I was browsing the Internet the other day, and came upon this article, http://tech.yahoo.com/blogs/patterson/26932 ("Teen Survey: Cell Phones Cooler Than Jewelry, Shoes"). It got me thinking . . . when did a phone become a symbol of "coolness"?
When I was a senior in high school (now 7 years ago -- please keep old age jokes at a minimum), cell phones were just beginning to rise on the "cool" meter. I didn't have one, and my social life was fine. A few of my more privileged friends had one, but they by no means had a leg-up on me when it came to having friends. In reality, they were just held more accountable to letting their parents know where they were at all times. I had an excuse if they couldn't find me . . .
Sure, I wanted one, but I understood why I couldn't. The lowest plan at the time was $50 a month, plus the price of the phone . . . there was no way my parents were going to pay for that, and my part-time job was already paying for a car and other things. So, I got along without it.
It definitely would have been helpful when my car broke down . . . twice. Or when I lost my friends at the State Fair. When those things happened I dealt with it. I didn't have a cell phone to bail me out. Somehow my ingenuity got me through; I made life work with what I had.
Now, the cell phone will be celebrating the 25th anniversary of its invention this October. It is amazing to think about all of the innovations and advancements in technology that have come about in that time. Now we can email and text on our phones; we can even download music and take pictures. Who knows where we will be in another 25 years?
According to a national survey conducted by CTIA (the International Association for the Wireless Telecommunications Industry), approximately 79% of teenagers (roughly 17 million) have cell phones. That equates to an increase of 36% since 2005. (http://www.ctia.org/advocacy/research/index.cfm/AID/11483) Today's generation of teenagers are the first to grow up with cell phones as a part of their daily lives. It is apparent to me, that being surrounded by cell phones from a young age have made teenagers susceptible to their almighty influence.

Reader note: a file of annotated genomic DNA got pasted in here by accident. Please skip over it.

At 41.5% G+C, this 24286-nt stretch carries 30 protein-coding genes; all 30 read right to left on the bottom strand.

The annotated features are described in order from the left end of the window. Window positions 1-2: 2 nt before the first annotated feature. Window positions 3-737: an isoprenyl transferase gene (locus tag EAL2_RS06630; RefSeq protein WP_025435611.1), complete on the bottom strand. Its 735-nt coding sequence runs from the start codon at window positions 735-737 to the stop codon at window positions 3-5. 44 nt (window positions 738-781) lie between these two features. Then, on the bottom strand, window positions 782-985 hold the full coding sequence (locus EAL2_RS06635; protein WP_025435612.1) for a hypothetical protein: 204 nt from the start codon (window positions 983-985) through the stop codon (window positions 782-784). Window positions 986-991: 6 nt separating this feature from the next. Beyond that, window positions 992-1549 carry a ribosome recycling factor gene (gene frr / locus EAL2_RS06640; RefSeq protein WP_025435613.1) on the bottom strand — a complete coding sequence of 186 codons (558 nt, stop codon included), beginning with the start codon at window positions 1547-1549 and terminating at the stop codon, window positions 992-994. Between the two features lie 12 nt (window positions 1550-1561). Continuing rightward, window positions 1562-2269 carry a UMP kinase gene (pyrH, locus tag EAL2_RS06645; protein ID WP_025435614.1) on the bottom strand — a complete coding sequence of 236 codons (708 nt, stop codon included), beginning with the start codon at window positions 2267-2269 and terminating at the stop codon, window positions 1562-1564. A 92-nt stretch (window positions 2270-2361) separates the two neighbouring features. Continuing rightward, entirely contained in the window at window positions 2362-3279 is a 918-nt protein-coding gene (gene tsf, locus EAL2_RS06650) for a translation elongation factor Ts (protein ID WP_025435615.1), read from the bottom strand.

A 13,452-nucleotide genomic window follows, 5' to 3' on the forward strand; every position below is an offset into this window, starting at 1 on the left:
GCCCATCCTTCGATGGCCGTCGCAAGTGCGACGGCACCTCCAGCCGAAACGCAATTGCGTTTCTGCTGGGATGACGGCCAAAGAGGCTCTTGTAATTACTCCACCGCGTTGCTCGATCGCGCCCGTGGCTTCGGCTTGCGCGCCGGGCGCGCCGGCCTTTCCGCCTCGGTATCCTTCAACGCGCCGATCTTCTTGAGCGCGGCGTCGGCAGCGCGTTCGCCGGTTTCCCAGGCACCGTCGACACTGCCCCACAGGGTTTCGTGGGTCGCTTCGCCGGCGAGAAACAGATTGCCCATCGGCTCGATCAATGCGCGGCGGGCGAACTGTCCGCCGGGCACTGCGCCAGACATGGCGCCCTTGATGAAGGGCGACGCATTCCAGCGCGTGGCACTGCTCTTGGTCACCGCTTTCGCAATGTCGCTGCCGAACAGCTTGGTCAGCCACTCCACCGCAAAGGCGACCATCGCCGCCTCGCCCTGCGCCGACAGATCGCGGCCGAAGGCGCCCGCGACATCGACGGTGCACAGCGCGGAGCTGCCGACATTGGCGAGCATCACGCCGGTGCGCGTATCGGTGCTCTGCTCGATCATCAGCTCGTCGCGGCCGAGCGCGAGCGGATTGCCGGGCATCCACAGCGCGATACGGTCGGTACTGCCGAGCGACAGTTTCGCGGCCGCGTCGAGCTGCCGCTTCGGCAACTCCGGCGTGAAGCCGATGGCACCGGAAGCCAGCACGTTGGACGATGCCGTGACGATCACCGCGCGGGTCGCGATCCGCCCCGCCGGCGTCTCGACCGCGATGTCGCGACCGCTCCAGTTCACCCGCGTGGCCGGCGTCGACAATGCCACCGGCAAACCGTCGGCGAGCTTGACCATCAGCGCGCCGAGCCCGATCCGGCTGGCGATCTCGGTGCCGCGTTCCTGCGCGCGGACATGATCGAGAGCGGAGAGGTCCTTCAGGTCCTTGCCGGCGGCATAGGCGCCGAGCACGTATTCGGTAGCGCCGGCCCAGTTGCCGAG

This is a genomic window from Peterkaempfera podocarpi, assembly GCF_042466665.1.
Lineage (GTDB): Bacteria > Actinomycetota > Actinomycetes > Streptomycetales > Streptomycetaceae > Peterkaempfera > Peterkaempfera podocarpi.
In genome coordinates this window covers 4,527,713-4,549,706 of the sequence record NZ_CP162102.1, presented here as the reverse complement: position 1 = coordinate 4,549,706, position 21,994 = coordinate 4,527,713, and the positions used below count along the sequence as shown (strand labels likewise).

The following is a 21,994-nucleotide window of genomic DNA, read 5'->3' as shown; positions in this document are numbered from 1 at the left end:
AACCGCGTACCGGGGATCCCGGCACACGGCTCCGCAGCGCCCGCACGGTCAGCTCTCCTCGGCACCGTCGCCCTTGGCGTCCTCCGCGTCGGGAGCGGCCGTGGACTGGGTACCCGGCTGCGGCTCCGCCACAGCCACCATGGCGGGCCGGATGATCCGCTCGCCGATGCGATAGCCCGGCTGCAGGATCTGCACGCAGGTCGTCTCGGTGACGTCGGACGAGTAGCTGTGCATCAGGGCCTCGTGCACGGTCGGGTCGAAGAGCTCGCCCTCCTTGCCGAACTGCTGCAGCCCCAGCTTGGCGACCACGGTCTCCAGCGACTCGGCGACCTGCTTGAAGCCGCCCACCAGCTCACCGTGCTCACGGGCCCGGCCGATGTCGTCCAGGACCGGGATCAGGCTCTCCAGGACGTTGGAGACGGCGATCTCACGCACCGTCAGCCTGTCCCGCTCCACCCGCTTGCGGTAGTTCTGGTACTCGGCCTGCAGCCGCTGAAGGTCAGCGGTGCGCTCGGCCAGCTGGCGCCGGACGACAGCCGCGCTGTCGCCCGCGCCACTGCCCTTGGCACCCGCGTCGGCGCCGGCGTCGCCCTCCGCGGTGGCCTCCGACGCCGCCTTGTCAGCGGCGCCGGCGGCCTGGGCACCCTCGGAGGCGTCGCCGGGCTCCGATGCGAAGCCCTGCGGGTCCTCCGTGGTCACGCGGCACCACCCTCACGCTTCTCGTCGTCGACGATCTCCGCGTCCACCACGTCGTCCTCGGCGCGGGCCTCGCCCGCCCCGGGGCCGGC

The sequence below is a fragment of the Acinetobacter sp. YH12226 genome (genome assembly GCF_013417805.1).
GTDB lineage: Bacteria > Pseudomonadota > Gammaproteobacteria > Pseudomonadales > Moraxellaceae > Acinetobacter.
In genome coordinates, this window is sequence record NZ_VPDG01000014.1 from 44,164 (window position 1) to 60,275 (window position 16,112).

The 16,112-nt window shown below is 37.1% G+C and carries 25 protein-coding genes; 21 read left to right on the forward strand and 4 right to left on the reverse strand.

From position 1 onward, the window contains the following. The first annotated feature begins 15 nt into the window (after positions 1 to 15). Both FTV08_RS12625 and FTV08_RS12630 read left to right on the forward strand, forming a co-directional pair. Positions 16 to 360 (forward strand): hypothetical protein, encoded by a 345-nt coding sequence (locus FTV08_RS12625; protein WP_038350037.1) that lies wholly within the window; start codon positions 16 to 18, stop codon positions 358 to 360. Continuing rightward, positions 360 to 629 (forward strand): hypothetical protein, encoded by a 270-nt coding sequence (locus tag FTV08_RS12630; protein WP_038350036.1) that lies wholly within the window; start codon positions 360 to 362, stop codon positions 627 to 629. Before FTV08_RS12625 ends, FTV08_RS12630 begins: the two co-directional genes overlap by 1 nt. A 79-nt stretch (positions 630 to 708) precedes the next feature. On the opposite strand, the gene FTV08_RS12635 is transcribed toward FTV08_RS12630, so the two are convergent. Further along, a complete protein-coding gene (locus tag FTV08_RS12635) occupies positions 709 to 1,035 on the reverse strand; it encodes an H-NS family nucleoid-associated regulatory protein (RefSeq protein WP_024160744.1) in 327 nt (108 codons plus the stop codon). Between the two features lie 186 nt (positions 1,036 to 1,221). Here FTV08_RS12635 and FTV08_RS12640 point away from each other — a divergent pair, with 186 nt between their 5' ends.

To read that today's teenagers not only need to have a cell phone, but that it has to be the newest and most expensive cell phone to be considered "cool" just makes me uneasy. It is a phone . . . it isn't something that describes you or shows what kind of person you are. It is a object used for communication. Don't get me wrong, it is a very useful object, but having one that is a year old doesn't mean you aren't as smart, funny or interesting as the girl or guy who has the new enV or iPhone. Are cell phones the new cars or clothing; have they become the ultimate status symbol?
I interviewed a few Whyvillians about cell phones to find out their opinion on the subject.
AMae: Do you own a cell phone? If so, what kind?
msof57: Yes. A silver Motorola RAZR. (It's my dad's old phone.)
Morgan612: Yes. I have an LG Scoop.
Holiday50: Yes. Motorola MOTO Z6w.
ushersg: Of course! It's the EnV2.
ps2man1: Yes. It's a black 8GB iPhone 3G.
rochrox: I don't have my own personal cell phone right now, but I'm asking for one for Christmas.
AMae: Do you parents pay for your cell phone?
msof57: Yes. But sometimes I pitch in and help.
ps2man1: I paid for the phone and the unlimited texting, they pay for the service.
rochrox: I still get an allowance from my parents, so if I were to get a cell phone, they would pay for that instead of giving me money every week for an allowance.
AMae: Do your friends have their own cell phones?
msof57: Most of mine do. I have a couple who don't.
Holiday50: Yes they do.
ps2man1: Yes, all of them do except one or two.
rochrox: Most do.
AMae: If you could have any cell phone, which one would you want?
msof57: I'm perfectly happy with mine. I even turned down an iPhone because I like mine so much!
Morgan612: I don't care what cell phone I have as long as it functions, and I can call people on it.
Holiday50: I'd want the Apple iPhone 3G.
ushersg: I'm pretty content with my phone, it's really new and works great - fancier phones are too complicated to me and seem pointless for someone my age.
ps2man1: I'm totally content with my iPhone 3G.
rochrox: I don't want a flip or slide phone - I want one where the screen swivels 180 degrees, sort of like in the Nancy Drew movie. Unfortunately, I haven't seen any around in a couple of years, but that'd be my ideal phone.